Jakarta, Indonesia. Sept 15th: Indonesian Trade minister Enggartiasto Lukita told reporters on a visit to Nigeria that he had proposed to swap Indonesia’s palm oil for Nigerian crude oil as Indonesia, the world’s largest palm oil producer, looks at new palm oil markets in Africa offering barter trades with palm oil. Facing a backlash in Europe over palm oil’s environmental toll, the world’s top producers are scrambling to find new markets and even striking unusual barter deals, such as exchanging Sukhoi jets for the edible oil. Indonesia signed a preliminary deal last month with Russia’s Rostec to exchange commodities, including palm, as part of a $1.14 billion payment for 11 Sukhoi jets.
It is not clear if Nigeria is disposed to the deal as the country’s palm oil production has increased since a Forex situation precipitated by the recession discouraged palm oil importers from increasing their volume.
Presco and Okomu Oil, two of Nigeria’s largest palm oil producers. Presco in its 2016 third quarter result said its net profit surged by 49% year on year. Presco’s Revenue for the third quarter of the year rose to NGN11,9 billion. Last year, the company only reported NGN8 billion. Okomu Oil also witnessed a significant increase in its result.
However, Nigeria’s local production which has been estimated at 970 million metric tonnes according to data collected by Index Mundi, the country’s consumption far exceeds the local production.
The European Union is the second-largest palm oil export destination after India for both Malaysia and Indonesia, which dominate production in a global market worth at least $40 billion.But palm has come under increasing fire in Europe over its impact on forest destruction, encouraging producers to look at new markets ranging from Africa to Myanmar.
Threatened by crumbling demand in Europe, the industry is waging a public relations battle and pushing producers to enter more price-sensitive markets, where Indonesia should have an advantage over Malaysia due to its lower production costs.
Palm oil is used in thousands of household products, from snack foods to soaps, as well as to make biodiesel. But the demand boom has spread plantations in Indonesia and Malaysia across an area of more than 17 million hectares, an area greater than the size of Portugal and Ireland. They are mostly carved out of rainforests, which critics say has lead to an increase in the greenhouse gases that warm the planet.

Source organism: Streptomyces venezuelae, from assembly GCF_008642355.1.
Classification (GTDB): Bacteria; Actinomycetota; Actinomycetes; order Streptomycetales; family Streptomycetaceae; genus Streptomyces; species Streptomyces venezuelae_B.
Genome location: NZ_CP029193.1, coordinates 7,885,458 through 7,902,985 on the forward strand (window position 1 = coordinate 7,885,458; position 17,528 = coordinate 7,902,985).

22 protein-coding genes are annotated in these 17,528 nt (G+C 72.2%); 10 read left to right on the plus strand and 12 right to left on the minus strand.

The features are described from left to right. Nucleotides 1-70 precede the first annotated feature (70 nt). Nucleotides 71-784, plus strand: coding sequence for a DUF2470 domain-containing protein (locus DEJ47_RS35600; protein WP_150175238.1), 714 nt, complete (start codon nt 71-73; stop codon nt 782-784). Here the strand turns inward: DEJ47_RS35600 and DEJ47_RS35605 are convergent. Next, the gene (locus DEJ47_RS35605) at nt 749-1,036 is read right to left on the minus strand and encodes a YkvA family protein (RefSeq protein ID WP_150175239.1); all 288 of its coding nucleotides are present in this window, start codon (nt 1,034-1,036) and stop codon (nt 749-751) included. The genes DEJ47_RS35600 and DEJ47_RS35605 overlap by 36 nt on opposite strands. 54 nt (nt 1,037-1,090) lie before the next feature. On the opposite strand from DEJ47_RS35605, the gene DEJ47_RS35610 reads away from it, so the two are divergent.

Environmental activists have pressured consumer companies into demanding that their palm suppliers adopt more environmentally sustainable forestry practices. But in Europe, politicians say the industry’s standards on sustainability do not go far enough.
So far, palm oil sales to the European Union have held up. Indonesian exports rose about 40 percent to 2.7 million tonnes in the first half of 2017 from a year earlier. Indonesia’s overall palm exports were worth $18 billion last year, with EU sales accounting for 16 percent, the Indonesian Palm Oil Association (GAPKI) said. For Malaysia, the EU made up nearly 13 percent of exports, government data showed.
Europe is particularly concerned about the soaring use of oils, including palm, as a biodiesel fuel. Once regarded as a green alternative, an EU-commissioned report now says it creates more emissions than fossil fuels.
France said in July it will reduce the use of palm in biofuels over concerns of “imported deforestation”, prompting concerns from Indonesia that other European countries could follow suit.
In Germany, the environment ministry said it will press to amend an EU renewables directive to take account of the study showing “palm oil and soyoil caused, in comparison to other biofuels, very much higher greenhouse gas emissions per energy unit through indirect land use change.”
The European parliament In April voted to phase out unsustainable palm oil by 2020. The resolution endorsed a single Certified Sustainable Palm Oil (CSPO) plan for Europe-bound palm and other vegetable oil exports to ensure they are produced in an environmentally sustainable way. Indonesian Trade minister Enggartiasto Lukita in May warned his EU counterparts that he might ask Jakarta not to buy Airbus planes in retaliation, the Post reported.
Photo: Palm Oil
Meanwhile, the Malaysian Palm Oil Council (MPOC) says it will increase efforts to diversify into new markets such as Myanmar, the Philippines and West Africa regardless of the EU Resolution. Malaysia’s plantation industries and commodities minister Mah Siew Keong said in June he met EU commissioners and members of parliament for talks. The ministry did not respond to a request for further comment.
Malaysia is more reliant on palm oil exports than Indonesia, shipping out more than 90 percent of its palm oil last year, compared to about 70 percent in Indonesia. Production costs in Malaysia are also 10-15 percent higher than in Indonesia, analysts estimate.